The conference theme, “Soil Organic Matter in a Stressed World” has the dual objectives of better understanding and quantifying the functions that SOM sustains in both natural and managed systems, and understanding the stressors that impact on both its stability, and its ability to continue to deliver these key ecosystem functions.
Ecological significance and function of SOM
SOM performs many ecosystem services in both natural and managed systems, yet mechanisms involved in its interaction with other biophysical processes such as nutrient cycling, water retention, structural stability remain difficult to fully elucidate. This session provides a forum in which research addressing these underlying questions, and the impacts they have on broader ecosystem processes can be presented.
Impacts of climate change and land use on SOM
Climate change may impact SOM directly through changed temperature and moisture regimes, and indirectly through changed vegetation assemblages or land management practices. This session aims to draw together new research on how SOM responds to these impacts, with a particular focus on potential tipping points where resistance to change may be overwhelmed.
Impacts of fire and ecosystem restoration through SOM recovery
Remediation and restoration practices can often focus on the role of SOM in the success of these activities. An increasingly common phenomenon of wildfire also impacts on SOM content and chemistry. This session presents an opportunity to share research that demonstrates the role that SOM plays in successful land remediation and restoration, and to understand the impacts of fire on SOM
C sequestration – opportunities, costs, trade-offs
Soils are increasingly being looked to as a potentially important tool in our efforts to offset emissions and reduce our impacts on the global climate. However, such a concept is hotly contested. Here, the latest research assessing the opportunities and impacts of such strategies will be discussed.
Going downunder: Deep SOM dynamics
Possibly seen as the last frontier, SOM in subsoils is far less studied than its surface counterparts. Here, we seek presentations that highlight recent advances in this area and which draw parallels with and highlight differences between processes in surface soils.
The living part of SOM – microbes, microfauna, mesofauna, macrofauna
Soils are the most complex ecosystem on the planet, and the biological component of them is hugely influential on SOM processes. Presentations are invited which describe the latest research in the field of soil biology and its interactions with SOM.
SOM, modelling, and data science
Simulation models describing SOM dynamics have been around for decades, and perform roles at levels ranging from the molecular and microbial scale through to global carbon accounts and climate predictions. Recent advances in computing capacity, data availability, and our understanding of biophyiscal processes have led to huge leaps forward in our capability to model across scales. Here, we provide opportunity for recent advances in modelling and data sciences associated with SOM research to be presented.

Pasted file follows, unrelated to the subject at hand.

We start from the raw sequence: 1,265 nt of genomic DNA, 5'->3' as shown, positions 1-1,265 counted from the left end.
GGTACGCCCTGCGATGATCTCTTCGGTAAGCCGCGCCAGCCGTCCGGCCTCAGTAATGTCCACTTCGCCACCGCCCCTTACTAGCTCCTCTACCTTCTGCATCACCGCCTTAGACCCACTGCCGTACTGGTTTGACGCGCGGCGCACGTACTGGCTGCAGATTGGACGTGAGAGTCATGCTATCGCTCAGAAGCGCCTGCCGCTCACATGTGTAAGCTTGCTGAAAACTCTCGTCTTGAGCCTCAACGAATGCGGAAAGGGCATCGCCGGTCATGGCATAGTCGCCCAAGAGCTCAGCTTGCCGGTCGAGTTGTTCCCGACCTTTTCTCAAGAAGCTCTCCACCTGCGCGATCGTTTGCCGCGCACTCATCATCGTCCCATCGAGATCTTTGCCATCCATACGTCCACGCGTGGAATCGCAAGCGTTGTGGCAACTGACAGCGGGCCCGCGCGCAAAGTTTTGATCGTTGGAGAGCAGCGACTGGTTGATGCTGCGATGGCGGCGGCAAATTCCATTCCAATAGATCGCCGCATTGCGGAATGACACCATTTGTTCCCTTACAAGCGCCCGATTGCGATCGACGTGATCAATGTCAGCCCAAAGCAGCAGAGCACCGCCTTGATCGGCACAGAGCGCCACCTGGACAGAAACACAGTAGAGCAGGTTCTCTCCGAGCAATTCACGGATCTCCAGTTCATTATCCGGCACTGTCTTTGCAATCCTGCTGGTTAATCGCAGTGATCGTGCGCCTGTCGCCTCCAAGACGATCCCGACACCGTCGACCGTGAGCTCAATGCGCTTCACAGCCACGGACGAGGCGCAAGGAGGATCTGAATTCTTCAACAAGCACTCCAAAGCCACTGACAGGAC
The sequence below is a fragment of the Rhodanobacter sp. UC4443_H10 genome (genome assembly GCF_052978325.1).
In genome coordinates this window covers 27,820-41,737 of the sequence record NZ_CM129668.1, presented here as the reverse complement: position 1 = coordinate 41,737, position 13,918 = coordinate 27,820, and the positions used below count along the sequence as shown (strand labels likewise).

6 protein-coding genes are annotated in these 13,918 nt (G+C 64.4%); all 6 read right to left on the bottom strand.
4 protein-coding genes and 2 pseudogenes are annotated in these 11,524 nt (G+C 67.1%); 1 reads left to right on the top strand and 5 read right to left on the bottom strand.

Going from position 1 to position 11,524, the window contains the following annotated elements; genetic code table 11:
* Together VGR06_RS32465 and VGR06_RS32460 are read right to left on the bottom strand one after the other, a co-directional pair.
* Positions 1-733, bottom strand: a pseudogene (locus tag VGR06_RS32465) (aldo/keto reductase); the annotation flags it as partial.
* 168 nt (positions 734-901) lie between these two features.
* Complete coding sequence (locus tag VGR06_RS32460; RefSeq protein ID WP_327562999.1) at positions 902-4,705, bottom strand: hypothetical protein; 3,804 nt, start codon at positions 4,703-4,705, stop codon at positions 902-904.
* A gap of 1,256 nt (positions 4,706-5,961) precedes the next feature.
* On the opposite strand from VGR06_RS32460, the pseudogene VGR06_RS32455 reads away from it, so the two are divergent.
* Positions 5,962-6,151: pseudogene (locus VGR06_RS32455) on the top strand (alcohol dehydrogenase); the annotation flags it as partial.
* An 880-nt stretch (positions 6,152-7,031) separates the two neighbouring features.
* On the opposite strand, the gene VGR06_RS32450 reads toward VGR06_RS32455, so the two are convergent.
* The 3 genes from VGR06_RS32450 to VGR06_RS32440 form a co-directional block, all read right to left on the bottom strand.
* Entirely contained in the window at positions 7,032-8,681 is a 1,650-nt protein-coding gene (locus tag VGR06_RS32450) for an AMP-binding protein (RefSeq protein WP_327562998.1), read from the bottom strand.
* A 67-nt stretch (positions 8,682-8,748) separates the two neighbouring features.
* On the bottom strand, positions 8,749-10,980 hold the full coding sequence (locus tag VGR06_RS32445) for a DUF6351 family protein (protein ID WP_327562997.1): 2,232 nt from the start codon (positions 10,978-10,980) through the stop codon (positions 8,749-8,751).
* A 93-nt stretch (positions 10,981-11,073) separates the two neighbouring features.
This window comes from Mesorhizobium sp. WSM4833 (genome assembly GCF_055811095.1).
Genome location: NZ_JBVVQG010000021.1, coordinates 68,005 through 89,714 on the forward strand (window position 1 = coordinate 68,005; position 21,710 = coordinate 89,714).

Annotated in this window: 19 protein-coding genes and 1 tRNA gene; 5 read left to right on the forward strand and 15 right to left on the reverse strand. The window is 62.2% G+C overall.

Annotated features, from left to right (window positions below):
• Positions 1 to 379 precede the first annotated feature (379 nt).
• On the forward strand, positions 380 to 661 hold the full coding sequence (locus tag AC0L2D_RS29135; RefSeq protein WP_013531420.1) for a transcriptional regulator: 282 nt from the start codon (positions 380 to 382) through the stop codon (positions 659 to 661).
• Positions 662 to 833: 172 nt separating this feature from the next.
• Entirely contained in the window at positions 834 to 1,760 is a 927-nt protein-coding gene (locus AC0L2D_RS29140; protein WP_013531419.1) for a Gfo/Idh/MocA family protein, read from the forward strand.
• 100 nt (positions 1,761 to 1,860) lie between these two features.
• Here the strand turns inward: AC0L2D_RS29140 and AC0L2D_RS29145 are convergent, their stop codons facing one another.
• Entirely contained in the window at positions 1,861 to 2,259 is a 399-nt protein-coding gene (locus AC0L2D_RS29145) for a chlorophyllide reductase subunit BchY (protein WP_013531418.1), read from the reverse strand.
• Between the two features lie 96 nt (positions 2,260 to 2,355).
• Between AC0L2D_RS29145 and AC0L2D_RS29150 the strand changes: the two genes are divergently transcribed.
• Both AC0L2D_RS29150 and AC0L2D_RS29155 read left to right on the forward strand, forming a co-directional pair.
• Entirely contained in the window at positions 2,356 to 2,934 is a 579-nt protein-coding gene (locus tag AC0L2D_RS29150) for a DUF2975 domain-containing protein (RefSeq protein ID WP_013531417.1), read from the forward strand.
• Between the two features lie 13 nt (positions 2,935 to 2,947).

Organic resource management: the role of recycled “wastes”
As organic resource recovery and cycling increase across the globe, organic “wastes” such as biosolids, composts and digestates are increasingly being applied to soils. Here, we discuss the challenges and opportunities such resource streams pose, and how their interactions with soil differ from those of SOM.
The economic and social value of SOM and the UN SDGs
The fact that SOM delivers multiple ecosystem services is well known. However, there remains a dearth of quantitative information on the value of these services to land managers, agriculture, and broader society, necessary in order to implement the UN SDGs. This session aims to draw together information that elucidates the short- and long-term value of SOM, and the impacts of building or losing this resource on society’s ability to meet the requirements of the SDGs.
Stoichiometry – Does it matter?
Elemental stoichiometry has been a centrepiece of ecological theory for over 80 years, and forms a central part of many studies into SOM and the models that describe them. Here, we invite talks that explicitly explore relationships between nutrients and SOM processes.
Transport of SOM through landscapes
Desposition and loss of SOM through erosion and leaching processes can have significant impacts at the local, landscape, and global scale. Here, we seek presentations detailing the latest research into the movement of SOM at any or all of these scales.
Rapid and high resolution techniques
Over the past decades, the capabilities of instrumentation has increased rapidly both in resolution and throughput. Here we explore the opportunities and discoveries made possible as a result of rapid spectral techniques backed by modern chemometric approaches, and the new discoveries made possible through the application of high-resolution mass spectrometry, synchrotron, and other cutting edge techniques
SOM doesn’t stop at the water’s edge. This session aims to showcase the latest research into the form, function, and impacts of management on SOM in aquatic and marine sediments